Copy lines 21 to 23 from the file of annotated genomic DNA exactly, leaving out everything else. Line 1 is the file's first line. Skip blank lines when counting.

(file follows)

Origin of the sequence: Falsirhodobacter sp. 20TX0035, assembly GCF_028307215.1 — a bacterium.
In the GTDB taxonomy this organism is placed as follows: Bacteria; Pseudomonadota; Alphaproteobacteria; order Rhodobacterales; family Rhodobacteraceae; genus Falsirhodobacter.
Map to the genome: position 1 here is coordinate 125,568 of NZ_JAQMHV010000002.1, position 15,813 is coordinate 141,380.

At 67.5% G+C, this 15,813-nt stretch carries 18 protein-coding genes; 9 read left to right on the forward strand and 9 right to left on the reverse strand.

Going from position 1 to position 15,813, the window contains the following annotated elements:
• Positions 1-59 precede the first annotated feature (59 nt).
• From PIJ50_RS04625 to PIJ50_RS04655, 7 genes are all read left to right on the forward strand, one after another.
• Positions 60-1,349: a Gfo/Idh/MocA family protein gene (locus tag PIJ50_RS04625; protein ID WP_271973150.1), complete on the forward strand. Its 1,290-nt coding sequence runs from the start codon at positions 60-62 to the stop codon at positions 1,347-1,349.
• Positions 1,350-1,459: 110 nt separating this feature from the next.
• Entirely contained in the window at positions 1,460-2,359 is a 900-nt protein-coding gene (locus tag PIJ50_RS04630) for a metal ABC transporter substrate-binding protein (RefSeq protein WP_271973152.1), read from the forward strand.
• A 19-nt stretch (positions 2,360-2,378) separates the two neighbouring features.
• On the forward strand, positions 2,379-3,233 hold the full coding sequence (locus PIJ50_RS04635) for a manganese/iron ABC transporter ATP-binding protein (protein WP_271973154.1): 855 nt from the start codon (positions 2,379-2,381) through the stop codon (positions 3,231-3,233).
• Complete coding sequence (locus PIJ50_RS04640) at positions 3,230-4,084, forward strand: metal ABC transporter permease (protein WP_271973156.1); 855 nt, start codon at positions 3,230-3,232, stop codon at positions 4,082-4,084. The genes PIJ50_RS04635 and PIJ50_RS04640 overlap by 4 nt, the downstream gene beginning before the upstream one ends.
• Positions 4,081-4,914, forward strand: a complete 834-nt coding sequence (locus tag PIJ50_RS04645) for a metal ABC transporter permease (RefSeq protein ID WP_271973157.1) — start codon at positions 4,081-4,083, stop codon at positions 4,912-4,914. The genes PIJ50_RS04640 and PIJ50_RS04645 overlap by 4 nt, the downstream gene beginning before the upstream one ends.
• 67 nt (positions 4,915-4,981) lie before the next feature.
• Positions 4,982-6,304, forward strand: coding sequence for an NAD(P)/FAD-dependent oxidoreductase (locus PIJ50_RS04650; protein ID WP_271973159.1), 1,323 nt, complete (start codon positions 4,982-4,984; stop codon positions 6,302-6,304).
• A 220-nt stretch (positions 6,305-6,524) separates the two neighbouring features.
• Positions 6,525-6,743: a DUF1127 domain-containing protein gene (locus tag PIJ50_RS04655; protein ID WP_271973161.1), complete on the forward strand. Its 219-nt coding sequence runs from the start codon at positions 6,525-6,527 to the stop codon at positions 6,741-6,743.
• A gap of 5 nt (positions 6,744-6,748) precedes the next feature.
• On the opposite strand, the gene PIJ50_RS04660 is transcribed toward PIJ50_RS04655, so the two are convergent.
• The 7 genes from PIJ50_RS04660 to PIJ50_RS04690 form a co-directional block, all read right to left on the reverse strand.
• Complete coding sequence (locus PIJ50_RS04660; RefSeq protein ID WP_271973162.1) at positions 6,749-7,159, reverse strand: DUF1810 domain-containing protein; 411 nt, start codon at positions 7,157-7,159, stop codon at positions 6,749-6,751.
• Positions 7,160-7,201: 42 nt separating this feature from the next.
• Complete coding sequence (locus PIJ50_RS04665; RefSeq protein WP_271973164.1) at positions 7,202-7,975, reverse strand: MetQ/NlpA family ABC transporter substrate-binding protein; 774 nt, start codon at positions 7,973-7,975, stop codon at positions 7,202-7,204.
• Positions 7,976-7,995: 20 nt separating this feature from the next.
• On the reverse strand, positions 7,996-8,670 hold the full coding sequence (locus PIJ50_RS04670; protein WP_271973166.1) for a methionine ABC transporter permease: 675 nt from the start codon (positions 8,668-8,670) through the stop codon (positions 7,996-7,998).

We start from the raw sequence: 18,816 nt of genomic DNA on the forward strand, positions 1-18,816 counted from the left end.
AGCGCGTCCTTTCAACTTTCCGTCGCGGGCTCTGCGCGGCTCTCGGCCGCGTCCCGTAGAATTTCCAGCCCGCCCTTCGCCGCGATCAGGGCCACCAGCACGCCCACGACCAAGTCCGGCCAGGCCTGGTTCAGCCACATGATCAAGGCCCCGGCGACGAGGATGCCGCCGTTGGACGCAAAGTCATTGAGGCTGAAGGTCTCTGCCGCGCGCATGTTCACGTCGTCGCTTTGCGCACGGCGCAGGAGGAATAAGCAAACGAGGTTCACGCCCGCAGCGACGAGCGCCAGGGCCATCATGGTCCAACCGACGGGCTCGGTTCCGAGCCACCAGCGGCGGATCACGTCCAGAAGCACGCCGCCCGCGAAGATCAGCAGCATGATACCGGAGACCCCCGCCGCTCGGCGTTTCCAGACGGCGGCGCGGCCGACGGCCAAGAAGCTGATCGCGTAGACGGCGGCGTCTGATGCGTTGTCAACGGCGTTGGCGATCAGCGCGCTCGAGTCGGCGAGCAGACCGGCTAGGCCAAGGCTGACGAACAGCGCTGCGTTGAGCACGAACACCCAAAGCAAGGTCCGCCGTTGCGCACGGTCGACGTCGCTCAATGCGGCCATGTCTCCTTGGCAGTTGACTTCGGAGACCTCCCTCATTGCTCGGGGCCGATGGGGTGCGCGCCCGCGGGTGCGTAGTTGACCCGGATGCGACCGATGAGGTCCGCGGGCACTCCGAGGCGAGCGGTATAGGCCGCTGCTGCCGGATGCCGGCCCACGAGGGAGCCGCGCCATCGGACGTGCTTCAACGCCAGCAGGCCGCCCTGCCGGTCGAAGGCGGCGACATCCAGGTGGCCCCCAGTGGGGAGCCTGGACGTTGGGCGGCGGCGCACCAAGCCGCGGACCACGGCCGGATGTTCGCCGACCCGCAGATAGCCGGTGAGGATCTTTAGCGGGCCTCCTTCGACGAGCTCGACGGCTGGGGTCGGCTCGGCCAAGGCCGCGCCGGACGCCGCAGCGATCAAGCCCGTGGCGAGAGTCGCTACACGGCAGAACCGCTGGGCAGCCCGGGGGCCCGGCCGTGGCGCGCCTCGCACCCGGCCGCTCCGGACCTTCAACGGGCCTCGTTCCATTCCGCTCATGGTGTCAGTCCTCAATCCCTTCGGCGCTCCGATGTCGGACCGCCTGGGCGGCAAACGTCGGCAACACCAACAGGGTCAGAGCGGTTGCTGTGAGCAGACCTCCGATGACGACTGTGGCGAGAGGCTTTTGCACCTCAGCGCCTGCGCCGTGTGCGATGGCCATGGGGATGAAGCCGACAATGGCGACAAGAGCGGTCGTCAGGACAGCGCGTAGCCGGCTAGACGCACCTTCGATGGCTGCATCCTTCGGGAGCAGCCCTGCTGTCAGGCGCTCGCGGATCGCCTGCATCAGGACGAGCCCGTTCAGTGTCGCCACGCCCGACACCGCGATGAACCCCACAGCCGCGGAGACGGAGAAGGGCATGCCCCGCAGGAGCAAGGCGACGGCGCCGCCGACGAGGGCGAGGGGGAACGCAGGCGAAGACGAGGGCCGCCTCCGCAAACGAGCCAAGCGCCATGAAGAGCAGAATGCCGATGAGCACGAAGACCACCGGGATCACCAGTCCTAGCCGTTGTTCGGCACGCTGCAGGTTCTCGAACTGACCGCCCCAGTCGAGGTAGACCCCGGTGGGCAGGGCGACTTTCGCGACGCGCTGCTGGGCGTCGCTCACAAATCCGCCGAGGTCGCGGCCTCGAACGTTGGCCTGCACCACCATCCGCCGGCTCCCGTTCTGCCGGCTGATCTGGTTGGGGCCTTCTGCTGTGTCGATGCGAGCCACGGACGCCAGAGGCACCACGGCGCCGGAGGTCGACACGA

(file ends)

• The 7 genes from PIJ50_RS04660 to PIJ50_RS04690 form a co-directional block, all read right to left on the reverse strand.
• Complete coding sequence (locus PIJ50_RS04660; RefSeq protein ID WP_271973162.1) at positions 6,749-7,159, reverse strand: DUF1810 domain-containing protein; 411 nt, start codon at positions 7,157-7,159, stop codon at positions 6,749-6,751.
• Positions 7,160-7,201: 42 nt separating this feature from the next.